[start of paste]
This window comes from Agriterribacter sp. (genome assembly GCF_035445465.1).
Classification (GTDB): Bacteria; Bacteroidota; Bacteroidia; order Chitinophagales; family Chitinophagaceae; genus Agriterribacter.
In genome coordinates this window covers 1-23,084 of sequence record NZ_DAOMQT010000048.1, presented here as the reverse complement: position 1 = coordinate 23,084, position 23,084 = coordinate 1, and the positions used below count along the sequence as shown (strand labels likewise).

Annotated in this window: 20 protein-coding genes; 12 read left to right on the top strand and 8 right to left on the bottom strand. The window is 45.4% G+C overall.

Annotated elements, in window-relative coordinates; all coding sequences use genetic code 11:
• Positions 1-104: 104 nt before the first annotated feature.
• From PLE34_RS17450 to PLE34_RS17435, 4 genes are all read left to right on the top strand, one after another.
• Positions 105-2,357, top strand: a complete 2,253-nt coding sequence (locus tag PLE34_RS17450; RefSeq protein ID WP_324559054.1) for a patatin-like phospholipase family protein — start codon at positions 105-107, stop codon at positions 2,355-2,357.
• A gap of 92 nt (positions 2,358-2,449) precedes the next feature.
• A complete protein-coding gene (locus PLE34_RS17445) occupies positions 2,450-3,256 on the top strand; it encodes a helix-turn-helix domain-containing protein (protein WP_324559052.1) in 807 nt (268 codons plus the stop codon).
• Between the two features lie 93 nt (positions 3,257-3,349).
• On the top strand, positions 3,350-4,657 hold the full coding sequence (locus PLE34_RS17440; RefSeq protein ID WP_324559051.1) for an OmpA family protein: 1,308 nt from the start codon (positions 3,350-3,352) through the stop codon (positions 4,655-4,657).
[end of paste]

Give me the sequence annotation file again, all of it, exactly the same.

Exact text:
This window comes from Agriterribacter sp. (genome assembly GCF_035445465.1).
Classification (GTDB): Bacteria; Bacteroidota; Bacteroidia; order Chitinophagales; family Chitinophagaceae; genus Agriterribacter.
In genome coordinates this window covers 1-23,084 of sequence record NZ_DAOMQT010000048.1, presented here as the reverse complement: position 1 = coordinate 23,084, position 23,084 = coordinate 1, and the positions used below count along the sequence as shown (strand labels likewise).

Annotated in this window: 20 protein-coding genes; 12 read left to right on the top strand and 8 right to left on the bottom strand. The window is 45.4% G+C overall.

Annotated elements, in window-relative coordinates; all coding sequences use genetic code 11:
• Positions 1-104: 104 nt before the first annotated feature.
• From PLE34_RS17450 to PLE34_RS17435, 4 genes are all read left to right on the top strand, one after another.
• Positions 105-2,357, top strand: a complete 2,253-nt coding sequence (locus tag PLE34_RS17450; RefSeq protein ID WP_324559054.1) for a patatin-like phospholipase family protein — start codon at positions 105-107, stop codon at positions 2,355-2,357.
• A gap of 92 nt (positions 2,358-2,449) precedes the next feature.
• A complete protein-coding gene (locus PLE34_RS17445) occupies positions 2,450-3,256 on the top strand; it encodes a helix-turn-helix domain-containing protein (protein WP_324559052.1) in 807 nt (268 codons plus the stop codon).
• Between the two features lie 93 nt (positions 3,257-3,349).
• On the top strand, positions 3,350-4,657 hold the full coding sequence (locus PLE34_RS17440; RefSeq protein ID WP_324559051.1) for an OmpA family protein: 1,308 nt from the start codon (positions 3,350-3,352) through the stop codon (positions 4,655-4,657).